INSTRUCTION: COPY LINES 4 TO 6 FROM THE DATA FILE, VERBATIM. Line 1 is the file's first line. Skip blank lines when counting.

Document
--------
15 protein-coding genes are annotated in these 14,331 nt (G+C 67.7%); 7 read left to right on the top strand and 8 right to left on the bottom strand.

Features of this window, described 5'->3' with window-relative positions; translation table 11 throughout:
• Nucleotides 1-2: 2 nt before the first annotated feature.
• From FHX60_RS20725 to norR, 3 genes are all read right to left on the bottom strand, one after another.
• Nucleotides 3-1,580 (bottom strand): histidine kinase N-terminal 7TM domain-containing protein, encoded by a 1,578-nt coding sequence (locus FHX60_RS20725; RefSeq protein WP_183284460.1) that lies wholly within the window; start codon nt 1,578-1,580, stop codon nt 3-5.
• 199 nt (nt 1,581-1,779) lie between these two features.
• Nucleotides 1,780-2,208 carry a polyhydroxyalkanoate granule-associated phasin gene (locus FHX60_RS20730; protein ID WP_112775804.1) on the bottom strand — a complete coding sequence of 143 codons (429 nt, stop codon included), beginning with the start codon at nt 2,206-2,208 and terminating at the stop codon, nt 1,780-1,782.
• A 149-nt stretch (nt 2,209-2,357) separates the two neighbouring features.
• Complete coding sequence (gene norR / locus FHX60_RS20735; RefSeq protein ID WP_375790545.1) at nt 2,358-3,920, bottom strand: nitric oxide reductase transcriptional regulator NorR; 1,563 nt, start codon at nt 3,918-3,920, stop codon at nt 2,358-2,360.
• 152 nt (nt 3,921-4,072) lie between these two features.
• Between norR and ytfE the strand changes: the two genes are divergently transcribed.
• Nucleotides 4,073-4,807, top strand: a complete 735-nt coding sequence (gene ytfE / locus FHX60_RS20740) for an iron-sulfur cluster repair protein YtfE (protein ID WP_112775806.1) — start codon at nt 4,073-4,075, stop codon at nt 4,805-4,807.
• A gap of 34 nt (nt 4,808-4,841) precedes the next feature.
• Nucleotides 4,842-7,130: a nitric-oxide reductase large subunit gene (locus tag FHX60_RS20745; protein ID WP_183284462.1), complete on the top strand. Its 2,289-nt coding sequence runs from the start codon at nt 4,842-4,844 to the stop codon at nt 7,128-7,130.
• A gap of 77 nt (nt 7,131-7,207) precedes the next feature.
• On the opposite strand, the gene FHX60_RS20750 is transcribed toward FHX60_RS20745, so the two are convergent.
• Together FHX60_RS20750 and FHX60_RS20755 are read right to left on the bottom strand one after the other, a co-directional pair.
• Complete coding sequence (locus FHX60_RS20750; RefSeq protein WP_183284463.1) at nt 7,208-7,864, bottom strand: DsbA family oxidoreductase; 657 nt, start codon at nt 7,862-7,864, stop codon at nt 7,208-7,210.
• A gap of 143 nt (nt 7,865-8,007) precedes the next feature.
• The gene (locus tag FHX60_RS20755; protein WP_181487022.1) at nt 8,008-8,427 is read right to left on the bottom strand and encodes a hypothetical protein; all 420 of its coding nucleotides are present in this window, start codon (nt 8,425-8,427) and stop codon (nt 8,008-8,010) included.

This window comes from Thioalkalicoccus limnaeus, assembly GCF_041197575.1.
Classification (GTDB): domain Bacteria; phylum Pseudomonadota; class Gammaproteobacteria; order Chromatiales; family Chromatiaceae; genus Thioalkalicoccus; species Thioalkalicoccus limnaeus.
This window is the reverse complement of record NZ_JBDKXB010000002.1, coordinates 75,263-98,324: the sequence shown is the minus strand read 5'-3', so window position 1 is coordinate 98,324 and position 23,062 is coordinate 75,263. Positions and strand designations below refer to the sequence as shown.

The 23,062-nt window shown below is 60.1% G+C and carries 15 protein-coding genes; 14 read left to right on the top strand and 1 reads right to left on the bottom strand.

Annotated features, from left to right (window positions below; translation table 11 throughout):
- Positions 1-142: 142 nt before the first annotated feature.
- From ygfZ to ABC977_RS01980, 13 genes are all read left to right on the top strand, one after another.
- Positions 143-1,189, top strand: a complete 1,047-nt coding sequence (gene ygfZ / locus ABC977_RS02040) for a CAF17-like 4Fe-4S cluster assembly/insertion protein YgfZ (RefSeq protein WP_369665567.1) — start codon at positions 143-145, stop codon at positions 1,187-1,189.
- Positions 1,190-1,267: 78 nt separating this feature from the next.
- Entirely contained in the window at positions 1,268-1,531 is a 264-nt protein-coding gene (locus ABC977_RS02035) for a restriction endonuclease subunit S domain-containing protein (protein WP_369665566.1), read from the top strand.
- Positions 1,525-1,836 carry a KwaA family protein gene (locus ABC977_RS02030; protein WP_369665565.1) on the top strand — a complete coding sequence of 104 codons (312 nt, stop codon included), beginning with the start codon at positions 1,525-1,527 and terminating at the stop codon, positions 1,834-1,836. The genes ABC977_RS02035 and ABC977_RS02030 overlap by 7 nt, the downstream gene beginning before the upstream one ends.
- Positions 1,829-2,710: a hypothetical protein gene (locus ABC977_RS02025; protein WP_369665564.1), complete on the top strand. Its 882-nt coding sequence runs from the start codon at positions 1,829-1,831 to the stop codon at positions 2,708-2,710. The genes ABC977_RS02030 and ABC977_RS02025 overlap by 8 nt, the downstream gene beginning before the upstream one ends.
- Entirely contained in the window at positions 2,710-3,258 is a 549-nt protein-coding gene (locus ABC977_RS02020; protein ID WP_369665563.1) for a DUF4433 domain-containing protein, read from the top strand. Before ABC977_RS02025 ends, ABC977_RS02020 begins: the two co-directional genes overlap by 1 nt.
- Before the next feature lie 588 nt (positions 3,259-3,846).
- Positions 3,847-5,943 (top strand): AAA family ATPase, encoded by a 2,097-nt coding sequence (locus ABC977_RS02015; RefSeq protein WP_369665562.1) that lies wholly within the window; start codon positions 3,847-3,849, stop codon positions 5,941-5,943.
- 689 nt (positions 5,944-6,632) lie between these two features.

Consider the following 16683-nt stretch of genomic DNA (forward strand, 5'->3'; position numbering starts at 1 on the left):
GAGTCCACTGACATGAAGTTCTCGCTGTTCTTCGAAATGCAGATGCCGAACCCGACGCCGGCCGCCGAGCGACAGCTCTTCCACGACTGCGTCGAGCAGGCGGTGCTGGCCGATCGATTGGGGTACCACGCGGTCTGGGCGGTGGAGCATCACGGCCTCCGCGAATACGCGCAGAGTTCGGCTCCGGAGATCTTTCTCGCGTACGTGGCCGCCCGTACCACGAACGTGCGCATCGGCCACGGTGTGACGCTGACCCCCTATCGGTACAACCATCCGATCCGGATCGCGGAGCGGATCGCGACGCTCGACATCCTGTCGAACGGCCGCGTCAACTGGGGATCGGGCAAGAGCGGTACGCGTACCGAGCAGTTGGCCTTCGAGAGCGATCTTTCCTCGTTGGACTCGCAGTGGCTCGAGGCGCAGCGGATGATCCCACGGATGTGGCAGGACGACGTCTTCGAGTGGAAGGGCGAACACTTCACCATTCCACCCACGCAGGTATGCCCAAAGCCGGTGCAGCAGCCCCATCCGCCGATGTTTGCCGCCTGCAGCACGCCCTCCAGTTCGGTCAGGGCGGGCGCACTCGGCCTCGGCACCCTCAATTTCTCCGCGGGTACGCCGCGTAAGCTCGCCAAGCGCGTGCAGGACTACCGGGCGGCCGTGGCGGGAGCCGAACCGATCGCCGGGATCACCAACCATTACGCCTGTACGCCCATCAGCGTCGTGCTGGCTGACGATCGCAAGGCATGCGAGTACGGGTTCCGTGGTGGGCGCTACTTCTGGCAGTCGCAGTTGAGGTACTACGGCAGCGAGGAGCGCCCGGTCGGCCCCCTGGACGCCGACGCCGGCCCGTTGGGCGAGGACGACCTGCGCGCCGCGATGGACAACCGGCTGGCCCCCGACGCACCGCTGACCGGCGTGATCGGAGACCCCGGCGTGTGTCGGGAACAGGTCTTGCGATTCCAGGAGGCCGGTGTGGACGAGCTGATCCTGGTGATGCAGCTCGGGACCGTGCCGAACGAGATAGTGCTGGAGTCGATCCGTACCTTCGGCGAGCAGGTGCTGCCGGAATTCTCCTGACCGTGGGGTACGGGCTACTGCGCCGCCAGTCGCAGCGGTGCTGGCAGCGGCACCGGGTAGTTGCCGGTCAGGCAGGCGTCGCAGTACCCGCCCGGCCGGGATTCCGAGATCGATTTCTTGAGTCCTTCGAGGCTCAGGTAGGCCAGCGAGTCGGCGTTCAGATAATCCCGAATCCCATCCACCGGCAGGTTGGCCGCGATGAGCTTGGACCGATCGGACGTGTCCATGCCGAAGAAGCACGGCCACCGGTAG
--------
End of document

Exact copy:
• From FHX60_RS20725 to norR, 3 genes are all read right to left on the bottom strand, one after another.
• Nucleotides 3-1,580 (bottom strand): histidine kinase N-terminal 7TM domain-containing protein, encoded by a 1,578-nt coding sequence (locus FHX60_RS20725; RefSeq protein WP_183284460.1) that lies wholly within the window; start codon nt 1,578-1,580, stop codon nt 3-5.
• 199 nt (nt 1,581-1,779) lie between these two features.